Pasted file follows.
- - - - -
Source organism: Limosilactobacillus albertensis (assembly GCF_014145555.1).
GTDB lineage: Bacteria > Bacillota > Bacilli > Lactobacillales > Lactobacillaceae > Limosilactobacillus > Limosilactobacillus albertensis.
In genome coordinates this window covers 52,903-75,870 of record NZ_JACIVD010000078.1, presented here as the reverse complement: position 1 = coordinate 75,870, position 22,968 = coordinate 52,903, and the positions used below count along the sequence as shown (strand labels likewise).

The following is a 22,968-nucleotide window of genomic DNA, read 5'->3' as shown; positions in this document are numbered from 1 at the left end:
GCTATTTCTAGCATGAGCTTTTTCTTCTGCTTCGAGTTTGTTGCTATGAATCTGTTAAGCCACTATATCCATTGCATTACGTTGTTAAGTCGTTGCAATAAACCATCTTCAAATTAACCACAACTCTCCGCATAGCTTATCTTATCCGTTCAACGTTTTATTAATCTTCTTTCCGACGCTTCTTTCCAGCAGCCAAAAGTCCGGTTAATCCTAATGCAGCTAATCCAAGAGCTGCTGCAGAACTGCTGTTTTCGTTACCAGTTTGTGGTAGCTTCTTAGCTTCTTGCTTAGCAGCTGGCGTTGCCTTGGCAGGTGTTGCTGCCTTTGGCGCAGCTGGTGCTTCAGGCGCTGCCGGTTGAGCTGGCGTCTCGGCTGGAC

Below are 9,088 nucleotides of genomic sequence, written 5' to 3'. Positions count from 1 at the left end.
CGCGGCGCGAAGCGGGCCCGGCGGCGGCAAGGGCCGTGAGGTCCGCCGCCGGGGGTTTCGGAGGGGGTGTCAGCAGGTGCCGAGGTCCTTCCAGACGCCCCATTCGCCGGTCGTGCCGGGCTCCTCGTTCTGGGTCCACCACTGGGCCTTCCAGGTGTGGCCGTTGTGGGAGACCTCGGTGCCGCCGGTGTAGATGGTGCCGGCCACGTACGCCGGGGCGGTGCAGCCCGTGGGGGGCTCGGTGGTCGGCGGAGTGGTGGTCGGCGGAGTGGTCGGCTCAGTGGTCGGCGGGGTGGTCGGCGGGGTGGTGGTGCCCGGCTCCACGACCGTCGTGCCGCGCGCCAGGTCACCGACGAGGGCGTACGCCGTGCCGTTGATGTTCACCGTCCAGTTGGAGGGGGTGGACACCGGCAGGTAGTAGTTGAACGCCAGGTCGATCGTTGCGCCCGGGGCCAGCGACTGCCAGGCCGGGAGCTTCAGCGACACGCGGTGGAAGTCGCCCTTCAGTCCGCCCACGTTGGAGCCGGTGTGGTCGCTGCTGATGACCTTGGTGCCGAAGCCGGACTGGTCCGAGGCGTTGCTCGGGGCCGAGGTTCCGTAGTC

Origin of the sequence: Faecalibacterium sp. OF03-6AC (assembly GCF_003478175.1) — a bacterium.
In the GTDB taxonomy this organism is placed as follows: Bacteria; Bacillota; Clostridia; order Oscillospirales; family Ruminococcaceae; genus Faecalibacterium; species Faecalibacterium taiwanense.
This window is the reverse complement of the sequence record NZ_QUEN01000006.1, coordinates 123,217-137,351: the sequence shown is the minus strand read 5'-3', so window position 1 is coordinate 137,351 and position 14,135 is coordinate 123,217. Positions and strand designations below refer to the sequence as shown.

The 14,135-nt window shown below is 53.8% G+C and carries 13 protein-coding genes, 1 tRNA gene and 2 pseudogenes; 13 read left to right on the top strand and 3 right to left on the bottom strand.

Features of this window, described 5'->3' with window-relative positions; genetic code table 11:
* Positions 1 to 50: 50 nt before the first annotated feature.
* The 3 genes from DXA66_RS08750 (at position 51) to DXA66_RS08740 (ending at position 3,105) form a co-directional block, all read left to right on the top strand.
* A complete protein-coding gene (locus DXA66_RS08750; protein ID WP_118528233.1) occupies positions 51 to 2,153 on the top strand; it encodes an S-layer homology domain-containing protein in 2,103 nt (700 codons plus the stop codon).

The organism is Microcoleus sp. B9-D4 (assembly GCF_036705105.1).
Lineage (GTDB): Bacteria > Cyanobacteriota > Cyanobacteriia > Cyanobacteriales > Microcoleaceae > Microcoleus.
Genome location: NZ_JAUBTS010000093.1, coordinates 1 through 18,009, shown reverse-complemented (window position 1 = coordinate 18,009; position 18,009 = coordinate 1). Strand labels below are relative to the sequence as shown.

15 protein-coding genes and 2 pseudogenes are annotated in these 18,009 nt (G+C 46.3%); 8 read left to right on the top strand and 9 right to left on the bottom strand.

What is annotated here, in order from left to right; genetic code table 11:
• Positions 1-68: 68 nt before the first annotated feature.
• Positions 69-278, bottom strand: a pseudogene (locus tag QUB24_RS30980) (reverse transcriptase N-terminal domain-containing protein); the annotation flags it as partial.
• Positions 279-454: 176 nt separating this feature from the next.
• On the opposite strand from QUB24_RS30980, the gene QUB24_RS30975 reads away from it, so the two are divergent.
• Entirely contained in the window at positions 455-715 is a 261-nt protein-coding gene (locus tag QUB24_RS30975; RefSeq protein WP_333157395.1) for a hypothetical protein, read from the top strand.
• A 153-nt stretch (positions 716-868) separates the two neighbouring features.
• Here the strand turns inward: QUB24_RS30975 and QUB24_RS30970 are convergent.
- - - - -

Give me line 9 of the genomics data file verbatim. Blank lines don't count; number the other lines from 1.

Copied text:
In the GTDB taxonomy this organism is placed as follows: Bacteria; Bacillota; Clostridia; order Oscillospirales; family Ruminococcaceae; genus Faecalibacterium; species Faecalibacterium taiwanense.